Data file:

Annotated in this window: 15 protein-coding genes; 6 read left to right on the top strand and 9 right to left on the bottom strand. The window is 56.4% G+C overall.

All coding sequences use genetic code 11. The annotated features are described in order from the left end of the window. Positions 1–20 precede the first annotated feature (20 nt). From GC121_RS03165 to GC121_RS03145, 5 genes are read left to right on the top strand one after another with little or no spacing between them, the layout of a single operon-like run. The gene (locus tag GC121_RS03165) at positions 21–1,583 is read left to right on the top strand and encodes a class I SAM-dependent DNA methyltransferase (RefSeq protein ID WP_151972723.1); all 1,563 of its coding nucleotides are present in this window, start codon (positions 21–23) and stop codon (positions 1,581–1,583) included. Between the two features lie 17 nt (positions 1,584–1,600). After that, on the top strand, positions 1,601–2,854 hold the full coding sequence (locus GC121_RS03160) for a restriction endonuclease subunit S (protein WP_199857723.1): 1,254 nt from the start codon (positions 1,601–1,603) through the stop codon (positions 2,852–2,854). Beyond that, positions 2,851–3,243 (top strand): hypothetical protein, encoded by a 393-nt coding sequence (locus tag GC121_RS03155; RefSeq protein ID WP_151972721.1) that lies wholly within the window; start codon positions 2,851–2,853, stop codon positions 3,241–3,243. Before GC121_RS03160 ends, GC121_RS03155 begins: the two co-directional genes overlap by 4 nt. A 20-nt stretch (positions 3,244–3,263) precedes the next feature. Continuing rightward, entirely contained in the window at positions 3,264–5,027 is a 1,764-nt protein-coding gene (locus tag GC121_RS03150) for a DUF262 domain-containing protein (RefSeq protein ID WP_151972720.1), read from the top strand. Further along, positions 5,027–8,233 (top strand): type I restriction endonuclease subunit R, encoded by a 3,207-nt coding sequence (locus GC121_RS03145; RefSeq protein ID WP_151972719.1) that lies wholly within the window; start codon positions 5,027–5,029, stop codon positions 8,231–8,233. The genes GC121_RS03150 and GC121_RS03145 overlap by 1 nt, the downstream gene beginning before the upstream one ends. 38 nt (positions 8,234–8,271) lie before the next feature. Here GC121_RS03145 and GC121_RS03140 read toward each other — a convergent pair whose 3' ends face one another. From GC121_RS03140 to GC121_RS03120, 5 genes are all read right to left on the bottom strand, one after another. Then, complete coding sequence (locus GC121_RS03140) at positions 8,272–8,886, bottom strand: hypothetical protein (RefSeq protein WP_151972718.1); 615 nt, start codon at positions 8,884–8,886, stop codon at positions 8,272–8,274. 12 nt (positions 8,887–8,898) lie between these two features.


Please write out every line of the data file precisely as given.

Annotated in this window: 15 protein-coding genes; 6 read left to right on the top strand and 9 right to left on the bottom strand. The window is 56.4% G+C overall.

All coding sequences use genetic code 11. The annotated features are described in order from the left end of the window. Positions 1–20 precede the first annotated feature (20 nt). From GC121_RS03165 to GC121_RS03145, 5 genes are read left to right on the top strand one after another with little or no spacing between them, the layout of a single operon-like run. The gene (locus tag GC121_RS03165) at positions 21–1,583 is read left to right on the top strand and encodes a class I SAM-dependent DNA methyltransferase (RefSeq protein ID WP_151972723.1); all 1,563 of its coding nucleotides are present in this window, start codon (positions 21–23) and stop codon (positions 1,581–1,583) included. Between the two features lie 17 nt (positions 1,584–1,600). After that, on the top strand, positions 1,601–2,854 hold the full coding sequence (locus GC121_RS03160) for a restriction endonuclease subunit S (protein WP_199857723.1): 1,254 nt from the start codon (positions 1,601–1,603) through the stop codon (positions 2,852–2,854). Beyond that, positions 2,851–3,243 (top strand): hypothetical protein, encoded by a 393-nt coding sequence (locus tag GC121_RS03155; RefSeq protein ID WP_151972721.1) that lies wholly within the window; start codon positions 2,851–2,853, stop codon positions 3,241–3,243. Before GC121_RS03160 ends, GC121_RS03155 begins: the two co-directional genes overlap by 4 nt. A 20-nt stretch (positions 3,244–3,263) precedes the next feature. Continuing rightward, entirely contained in the window at positions 3,264–5,027 is a 1,764-nt protein-coding gene (locus tag GC121_RS03150) for a DUF262 domain-containing protein (RefSeq protein ID WP_151972720.1), read from the top strand. Further along, positions 5,027–8,233 (top strand): type I restriction endonuclease subunit R, encoded by a 3,207-nt coding sequence (locus GC121_RS03145; RefSeq protein ID WP_151972719.1) that lies wholly within the window; start codon positions 5,027–5,029, stop codon positions 8,231–8,233. The genes GC121_RS03150 and GC121_RS03145 overlap by 1 nt, the downstream gene beginning before the upstream one ends. 38 nt (positions 8,234–8,271) lie before the next feature. Here GC121_RS03145 and GC121_RS03140 read toward each other — a convergent pair whose 3' ends face one another. From GC121_RS03140 to GC121_RS03120, 5 genes are all read right to left on the bottom strand, one after another. Then, complete coding sequence (locus GC121_RS03140) at positions 8,272–8,886, bottom strand: hypothetical protein (RefSeq protein WP_151972718.1); 615 nt, start codon at positions 8,884–8,886, stop codon at positions 8,272–8,274. 12 nt (positions 8,887–8,898) lie between these two features.